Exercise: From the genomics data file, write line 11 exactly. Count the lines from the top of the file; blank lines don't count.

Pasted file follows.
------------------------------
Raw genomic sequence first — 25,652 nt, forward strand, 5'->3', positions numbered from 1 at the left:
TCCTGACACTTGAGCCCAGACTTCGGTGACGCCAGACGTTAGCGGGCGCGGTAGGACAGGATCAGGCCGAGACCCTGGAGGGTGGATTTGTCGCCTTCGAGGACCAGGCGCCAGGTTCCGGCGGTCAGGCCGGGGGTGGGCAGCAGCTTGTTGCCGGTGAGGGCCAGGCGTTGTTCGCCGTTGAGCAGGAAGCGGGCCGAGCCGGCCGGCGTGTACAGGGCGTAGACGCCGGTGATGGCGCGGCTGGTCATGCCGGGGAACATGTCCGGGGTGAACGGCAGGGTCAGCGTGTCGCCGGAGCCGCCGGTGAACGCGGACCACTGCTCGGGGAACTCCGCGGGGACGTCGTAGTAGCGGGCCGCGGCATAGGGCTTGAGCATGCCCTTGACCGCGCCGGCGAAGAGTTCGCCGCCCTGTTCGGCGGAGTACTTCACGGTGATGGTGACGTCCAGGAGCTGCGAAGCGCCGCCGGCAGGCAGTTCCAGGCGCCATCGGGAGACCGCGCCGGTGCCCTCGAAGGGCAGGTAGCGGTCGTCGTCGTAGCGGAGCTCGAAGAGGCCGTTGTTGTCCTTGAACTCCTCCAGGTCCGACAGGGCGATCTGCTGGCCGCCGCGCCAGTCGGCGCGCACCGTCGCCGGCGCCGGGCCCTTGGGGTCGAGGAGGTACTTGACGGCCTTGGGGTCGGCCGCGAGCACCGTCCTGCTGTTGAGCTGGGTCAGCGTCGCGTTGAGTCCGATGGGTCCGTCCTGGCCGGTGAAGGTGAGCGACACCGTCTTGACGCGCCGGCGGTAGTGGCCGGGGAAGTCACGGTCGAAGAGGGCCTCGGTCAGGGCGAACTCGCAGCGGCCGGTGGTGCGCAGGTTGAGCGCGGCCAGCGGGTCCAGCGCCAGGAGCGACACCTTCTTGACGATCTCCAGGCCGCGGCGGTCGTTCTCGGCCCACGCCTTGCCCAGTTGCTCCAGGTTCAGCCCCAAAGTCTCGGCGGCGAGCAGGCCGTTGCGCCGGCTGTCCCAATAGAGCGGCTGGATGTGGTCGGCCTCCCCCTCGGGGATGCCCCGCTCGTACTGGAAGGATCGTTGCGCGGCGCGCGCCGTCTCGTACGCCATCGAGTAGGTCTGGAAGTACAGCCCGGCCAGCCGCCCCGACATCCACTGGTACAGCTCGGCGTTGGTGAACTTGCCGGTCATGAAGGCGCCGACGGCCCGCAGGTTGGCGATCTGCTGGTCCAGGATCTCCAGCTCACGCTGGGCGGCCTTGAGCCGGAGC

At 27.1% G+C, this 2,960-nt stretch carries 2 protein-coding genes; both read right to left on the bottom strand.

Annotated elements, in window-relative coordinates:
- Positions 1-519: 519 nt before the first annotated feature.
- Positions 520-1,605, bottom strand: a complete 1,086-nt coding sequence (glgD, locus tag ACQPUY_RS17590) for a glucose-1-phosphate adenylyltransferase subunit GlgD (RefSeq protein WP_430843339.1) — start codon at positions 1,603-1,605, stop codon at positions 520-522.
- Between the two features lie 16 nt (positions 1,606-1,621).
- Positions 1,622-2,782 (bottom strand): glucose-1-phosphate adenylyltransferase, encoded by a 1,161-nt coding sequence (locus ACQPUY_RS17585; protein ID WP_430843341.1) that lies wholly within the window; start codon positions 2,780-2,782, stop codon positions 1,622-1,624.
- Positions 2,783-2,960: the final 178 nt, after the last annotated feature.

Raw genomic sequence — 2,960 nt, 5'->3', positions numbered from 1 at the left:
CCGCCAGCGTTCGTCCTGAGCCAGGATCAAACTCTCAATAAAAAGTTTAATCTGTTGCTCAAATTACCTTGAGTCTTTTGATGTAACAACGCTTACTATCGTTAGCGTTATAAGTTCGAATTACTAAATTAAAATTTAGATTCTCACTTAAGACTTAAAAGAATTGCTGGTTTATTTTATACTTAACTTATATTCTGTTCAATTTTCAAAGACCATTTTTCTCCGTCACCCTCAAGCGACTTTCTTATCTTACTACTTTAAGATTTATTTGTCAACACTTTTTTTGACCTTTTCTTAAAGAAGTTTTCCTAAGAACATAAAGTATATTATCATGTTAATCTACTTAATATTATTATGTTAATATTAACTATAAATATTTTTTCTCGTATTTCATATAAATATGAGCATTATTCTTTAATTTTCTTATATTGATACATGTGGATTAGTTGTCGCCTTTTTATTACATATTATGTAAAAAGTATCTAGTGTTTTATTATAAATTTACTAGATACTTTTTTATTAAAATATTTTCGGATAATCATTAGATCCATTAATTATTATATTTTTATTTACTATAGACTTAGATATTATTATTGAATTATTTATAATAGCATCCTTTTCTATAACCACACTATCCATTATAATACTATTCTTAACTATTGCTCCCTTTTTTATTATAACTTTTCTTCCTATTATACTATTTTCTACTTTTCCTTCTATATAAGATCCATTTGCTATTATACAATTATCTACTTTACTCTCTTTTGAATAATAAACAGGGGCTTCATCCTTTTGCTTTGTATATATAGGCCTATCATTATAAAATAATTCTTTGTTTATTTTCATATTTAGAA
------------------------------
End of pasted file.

CCGCCAGCGTTCGTCCTGAGCCAGGATCAAACTCTCAATAAAAAGTTTAATCTGTTGCTCAAATTACCTTGAGTCTTTTGATGTAACAACGCTTACTATCGTTAGCGTTATAAGTTCGAATTACTAAATTAAAATTTAGATTCTCACTTAAGACTTAAAAGAATTGCTGGTTTATTTTATACTTAACTTATATTCTGTTCAATTTTCAAAGACCATTTTTCTCCGTCACCCTCAAGCGACTTTCTTATCTTACTACTTTAAGATTTATTTGTCAACACTTTTTTTGACCTTTTCTTAAAGAAGTTTTCCTAAGAACATAAAGTATATTATCATGTTAATCTACTTAATATTATTATGTTAATATTAACTATAAATATTTTTTCTCGTATTTCATATAAATATGAGCATTATTCTTTAATTTTCTTATATTGATACATGTGGATTAGTTGTCGCCTTTTTATTACATATTATGTAAAAAGTATCTAGTGTTTTATTATAAATTTACTAGATACTTTTTTATTAAAATATTTTCGGATAATCATTAGATCCATTAATTATTATATTTTTATTTACTATAGACTTAGATATTATTATTGAATTATTTATAATAGCATCCTTTTCTATAACCACACTATCCATTATAATACTATTCTTAACTATTGCTCCCTTTTTTATTATAACTTTTCTTCCTATTATACTATTTTCTACTTTTCCTTCTATATAAGATCCATTTGCTATTATACAATTATCTACTTTACTCTCTTTTGAATAATAAACAGGGGCTTCATCCTTTTGCTTTGTATATATAGGCCTATCATTATAAAATAATTCTTTGTTTATTTTCATATTTAGAA